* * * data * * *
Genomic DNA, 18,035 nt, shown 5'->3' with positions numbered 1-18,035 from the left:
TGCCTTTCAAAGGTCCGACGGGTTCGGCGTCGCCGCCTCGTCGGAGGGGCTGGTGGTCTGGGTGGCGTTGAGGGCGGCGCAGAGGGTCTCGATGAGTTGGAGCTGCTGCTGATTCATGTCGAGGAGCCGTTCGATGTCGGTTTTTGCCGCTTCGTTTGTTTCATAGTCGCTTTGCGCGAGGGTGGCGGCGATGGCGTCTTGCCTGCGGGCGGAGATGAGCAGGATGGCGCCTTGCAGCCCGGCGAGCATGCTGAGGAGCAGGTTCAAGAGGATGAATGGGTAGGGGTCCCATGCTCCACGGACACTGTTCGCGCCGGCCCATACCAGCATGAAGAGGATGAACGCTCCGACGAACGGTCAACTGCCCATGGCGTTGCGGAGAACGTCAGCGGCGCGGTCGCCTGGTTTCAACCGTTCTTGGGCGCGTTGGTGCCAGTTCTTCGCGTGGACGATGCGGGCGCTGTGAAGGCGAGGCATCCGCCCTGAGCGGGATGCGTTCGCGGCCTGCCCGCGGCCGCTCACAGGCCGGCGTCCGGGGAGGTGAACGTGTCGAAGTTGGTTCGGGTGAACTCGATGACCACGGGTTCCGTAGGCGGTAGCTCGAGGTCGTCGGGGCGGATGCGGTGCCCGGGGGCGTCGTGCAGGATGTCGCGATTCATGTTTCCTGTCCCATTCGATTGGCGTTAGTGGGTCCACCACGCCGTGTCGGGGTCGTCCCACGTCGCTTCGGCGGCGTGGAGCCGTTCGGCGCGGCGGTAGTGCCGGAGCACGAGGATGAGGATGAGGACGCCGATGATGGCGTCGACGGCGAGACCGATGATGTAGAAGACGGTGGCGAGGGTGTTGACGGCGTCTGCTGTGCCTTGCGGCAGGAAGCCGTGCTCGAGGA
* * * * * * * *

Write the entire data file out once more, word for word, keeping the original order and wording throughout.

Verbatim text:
Genomic DNA, 18,035 nt, shown 5'->3' with positions numbered 1-18,035 from the left:
TGCCTTTCAAAGGTCCGACGGGTTCGGCGTCGCCGCCTCGTCGGAGGGGCTGGTGGTCTGGGTGGCGTTGAGGGCGGCGCAGAGGGTCTCGATGAGTTGGAGCTGCTGCTGATTCATGTCGAGGAGCCGTTCGATGTCGGTTTTTGCCGCTTCGTTTGTTTCATAGTCGCTTTGCGCGAGGGTGGCGGCGATGGCGTCTTGCCTGCGGGCGGAGATGAGCAGGATGGCGCCTTGCAGCCCGGCGAGCATGCTGAGGAGCAGGTTCAAGAGGATGAATGGGTAGGGGTCCCATGCTCCACGGACACTGTTCGCGCCGGCCCATACCAGCATGAAGAGGATGAACGCTCCGACGAACGGTCAACTGCCCATGGCGTTGCGGAGAACGTCAGCGGCGCGGTCGCCTGGTTTCAACCGTTCTTGGGCGCGTTGGTGCCAGTTCTTCGCGTGGACGATGCGGGCGCTGTGAAGGCGAGGCATCCGCCCTGAGCGGGATGCGTTCGCGGCCTGCCCGCGGCCGCTCACAGGCCGGCGTCCGGGGAGGTGAACGTGTCGAAGTTGGTTCGGGTGAACTCGATGACCACGGGTTCCGTAGGCGGTAGCTCGAGGTCGTCGGGGCGGATGCGGTGCCCGGGGGCGTCGTGCAGGATGTCGCGATTCATGTTTCCTGTCCCATTCGATTGGCGTTAGTGGGTCCACCACGCCGTGTCGGGGTCGTCCCACGTCGCTTCGGCGGCGTGGAGCCGTTCGGCGCGGCGGTAGTGCCGGAGCACGAGGATGAGGATGAGGACGCCGATGATGGCGTCGACGGCGAGACCGATGATGTAGAAGACGGTGGCGAGGGTGTTGACGGCGTCTGCTGTGCCTTGCGGCAGGAAGCCGTGCTCGAGGA